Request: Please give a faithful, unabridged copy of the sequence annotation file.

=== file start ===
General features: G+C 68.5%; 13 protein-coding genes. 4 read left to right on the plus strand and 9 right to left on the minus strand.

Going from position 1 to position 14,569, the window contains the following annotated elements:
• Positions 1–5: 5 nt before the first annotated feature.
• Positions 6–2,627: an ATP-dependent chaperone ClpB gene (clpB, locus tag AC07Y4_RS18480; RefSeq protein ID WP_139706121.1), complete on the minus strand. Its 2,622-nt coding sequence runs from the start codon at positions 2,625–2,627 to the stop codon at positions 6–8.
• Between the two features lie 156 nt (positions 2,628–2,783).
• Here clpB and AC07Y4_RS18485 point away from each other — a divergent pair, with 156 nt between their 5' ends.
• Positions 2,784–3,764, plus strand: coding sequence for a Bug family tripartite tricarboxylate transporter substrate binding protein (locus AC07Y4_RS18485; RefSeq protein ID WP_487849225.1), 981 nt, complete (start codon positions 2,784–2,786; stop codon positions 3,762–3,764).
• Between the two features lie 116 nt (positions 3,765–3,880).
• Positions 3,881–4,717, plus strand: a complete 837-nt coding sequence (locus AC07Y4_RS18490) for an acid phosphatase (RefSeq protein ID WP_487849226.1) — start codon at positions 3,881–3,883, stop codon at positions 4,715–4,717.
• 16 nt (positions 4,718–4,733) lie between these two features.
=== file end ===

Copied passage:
General features: G+C 68.5%; 13 protein-coding genes. 4 read left to right on the plus strand and 9 right to left on the minus strand.

Going from position 1 to position 14,569, the window contains the following annotated elements:
• Positions 1–5: 5 nt before the first annotated feature.
• Positions 6–2,627: an ATP-dependent chaperone ClpB gene (clpB, locus tag AC07Y4_RS18480; RefSeq protein ID WP_139706121.1), complete on the minus strand. Its 2,622-nt coding sequence runs from the start codon at positions 2,625–2,627 to the stop codon at positions 6–8.
• Between the two features lie 156 nt (positions 2,628–2,783).
• Here clpB and AC07Y4_RS18485 point away from each other — a divergent pair, with 156 nt between their 5' ends.
• Positions 2,784–3,764, plus strand: coding sequence for a Bug family tripartite tricarboxylate transporter substrate binding protein (locus AC07Y4_RS18485; RefSeq protein ID WP_487849225.1), 981 nt, complete (start codon positions 2,784–2,786; stop codon positions 3,762–3,764).
• Between the two features lie 116 nt (positions 3,765–3,880).
• Positions 3,881–4,717, plus strand: a complete 837-nt coding sequence (locus AC07Y4_RS18490) for an acid phosphatase (RefSeq protein ID WP_487849226.1) — start codon at positions 3,881–3,883, stop codon at positions 4,715–4,717.
• 16 nt (positions 4,718–4,733) lie between these two features.